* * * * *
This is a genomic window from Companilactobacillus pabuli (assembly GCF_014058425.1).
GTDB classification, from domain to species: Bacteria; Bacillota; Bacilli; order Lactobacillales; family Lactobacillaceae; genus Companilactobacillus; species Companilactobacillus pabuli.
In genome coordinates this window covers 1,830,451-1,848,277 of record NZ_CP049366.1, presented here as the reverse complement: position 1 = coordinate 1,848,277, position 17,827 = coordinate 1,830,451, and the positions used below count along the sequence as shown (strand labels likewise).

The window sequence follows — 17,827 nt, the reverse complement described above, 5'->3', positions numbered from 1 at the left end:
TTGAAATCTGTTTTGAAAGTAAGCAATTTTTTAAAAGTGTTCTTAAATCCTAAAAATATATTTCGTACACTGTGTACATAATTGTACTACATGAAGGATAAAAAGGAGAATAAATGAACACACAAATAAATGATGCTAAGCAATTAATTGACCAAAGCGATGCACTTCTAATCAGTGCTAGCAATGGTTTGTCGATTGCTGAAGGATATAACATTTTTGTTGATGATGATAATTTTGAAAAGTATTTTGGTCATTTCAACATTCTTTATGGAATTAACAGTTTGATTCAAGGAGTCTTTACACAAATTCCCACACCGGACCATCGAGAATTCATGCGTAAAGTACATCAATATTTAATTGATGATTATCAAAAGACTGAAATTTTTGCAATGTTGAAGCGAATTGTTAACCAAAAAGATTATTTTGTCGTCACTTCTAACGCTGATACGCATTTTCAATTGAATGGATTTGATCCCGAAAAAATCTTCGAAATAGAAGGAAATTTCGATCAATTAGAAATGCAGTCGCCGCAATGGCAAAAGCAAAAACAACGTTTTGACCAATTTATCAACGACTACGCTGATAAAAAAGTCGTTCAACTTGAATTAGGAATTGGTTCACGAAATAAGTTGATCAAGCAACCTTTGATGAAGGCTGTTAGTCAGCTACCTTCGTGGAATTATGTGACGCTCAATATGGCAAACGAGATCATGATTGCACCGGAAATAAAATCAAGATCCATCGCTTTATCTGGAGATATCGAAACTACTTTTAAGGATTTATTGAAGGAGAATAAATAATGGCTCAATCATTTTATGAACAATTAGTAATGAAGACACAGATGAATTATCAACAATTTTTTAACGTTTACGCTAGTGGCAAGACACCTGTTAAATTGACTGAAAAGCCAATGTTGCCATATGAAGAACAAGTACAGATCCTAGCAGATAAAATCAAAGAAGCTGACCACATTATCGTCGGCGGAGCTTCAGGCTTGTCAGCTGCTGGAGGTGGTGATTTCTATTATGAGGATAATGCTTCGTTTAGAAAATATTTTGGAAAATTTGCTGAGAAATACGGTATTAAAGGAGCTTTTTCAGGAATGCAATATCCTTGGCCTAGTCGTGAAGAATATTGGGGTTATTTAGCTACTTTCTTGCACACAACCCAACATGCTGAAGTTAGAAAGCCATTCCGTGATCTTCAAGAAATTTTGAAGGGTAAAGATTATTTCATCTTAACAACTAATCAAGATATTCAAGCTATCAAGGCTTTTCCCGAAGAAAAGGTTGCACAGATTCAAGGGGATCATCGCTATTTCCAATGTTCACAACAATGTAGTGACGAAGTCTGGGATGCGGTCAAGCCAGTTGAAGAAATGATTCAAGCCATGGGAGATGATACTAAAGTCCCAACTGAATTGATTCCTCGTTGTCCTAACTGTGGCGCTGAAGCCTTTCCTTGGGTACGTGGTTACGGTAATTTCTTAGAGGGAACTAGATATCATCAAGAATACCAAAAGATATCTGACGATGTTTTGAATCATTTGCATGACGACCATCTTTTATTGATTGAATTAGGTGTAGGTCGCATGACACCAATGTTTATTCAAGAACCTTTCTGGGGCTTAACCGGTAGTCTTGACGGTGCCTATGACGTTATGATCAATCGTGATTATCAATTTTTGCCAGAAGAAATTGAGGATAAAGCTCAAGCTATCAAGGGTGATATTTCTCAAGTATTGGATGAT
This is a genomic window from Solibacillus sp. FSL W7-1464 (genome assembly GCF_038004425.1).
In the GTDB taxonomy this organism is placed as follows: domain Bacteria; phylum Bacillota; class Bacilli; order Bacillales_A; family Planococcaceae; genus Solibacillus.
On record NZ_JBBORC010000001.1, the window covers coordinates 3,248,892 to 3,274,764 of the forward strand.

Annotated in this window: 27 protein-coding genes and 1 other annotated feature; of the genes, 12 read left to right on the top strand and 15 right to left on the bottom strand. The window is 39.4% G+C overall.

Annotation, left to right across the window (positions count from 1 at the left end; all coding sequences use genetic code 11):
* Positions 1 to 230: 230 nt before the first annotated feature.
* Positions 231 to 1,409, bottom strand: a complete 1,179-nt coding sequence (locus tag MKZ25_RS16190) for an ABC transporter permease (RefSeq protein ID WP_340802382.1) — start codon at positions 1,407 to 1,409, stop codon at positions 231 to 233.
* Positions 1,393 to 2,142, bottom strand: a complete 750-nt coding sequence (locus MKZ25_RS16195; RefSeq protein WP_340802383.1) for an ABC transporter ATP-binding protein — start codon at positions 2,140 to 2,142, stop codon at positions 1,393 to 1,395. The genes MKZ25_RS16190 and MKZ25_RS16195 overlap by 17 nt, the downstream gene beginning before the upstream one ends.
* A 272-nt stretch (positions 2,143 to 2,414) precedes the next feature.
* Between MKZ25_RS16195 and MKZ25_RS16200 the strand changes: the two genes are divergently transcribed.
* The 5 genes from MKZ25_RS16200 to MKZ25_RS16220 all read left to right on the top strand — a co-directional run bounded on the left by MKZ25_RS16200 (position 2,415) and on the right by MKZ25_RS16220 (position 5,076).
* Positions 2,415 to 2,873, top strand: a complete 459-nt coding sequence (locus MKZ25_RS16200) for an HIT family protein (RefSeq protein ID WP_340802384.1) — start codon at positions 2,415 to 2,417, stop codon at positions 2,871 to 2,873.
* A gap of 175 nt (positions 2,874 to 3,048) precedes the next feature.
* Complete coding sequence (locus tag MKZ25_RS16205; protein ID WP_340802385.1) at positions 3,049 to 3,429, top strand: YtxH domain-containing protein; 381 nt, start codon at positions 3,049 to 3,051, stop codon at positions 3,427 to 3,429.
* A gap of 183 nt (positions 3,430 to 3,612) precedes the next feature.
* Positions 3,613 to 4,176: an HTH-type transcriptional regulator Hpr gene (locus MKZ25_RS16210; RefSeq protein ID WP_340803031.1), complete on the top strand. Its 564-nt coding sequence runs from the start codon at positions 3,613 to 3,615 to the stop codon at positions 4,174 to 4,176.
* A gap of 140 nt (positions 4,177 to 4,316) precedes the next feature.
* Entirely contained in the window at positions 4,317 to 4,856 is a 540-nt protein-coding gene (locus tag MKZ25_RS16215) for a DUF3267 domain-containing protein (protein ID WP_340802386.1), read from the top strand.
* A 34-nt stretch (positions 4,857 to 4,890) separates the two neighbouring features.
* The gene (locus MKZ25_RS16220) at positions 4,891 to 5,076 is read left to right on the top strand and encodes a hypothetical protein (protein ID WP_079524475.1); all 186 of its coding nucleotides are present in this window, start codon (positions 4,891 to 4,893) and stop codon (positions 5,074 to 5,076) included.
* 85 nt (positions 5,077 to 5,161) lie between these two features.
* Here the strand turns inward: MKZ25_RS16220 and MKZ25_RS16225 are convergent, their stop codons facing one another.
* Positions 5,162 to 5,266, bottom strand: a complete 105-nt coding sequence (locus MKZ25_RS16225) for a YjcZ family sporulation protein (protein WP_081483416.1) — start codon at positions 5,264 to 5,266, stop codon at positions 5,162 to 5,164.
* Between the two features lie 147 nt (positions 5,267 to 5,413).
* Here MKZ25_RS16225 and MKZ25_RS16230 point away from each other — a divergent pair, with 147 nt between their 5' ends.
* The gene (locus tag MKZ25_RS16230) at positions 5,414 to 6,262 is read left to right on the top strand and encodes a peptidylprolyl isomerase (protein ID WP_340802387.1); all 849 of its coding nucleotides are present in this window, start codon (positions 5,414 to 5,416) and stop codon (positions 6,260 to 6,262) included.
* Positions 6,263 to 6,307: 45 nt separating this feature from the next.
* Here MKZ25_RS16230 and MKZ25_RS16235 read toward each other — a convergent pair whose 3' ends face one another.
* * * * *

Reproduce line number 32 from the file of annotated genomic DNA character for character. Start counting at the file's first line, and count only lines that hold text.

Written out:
* Positions 6,263 to 6,307: 45 nt separating this feature from the next.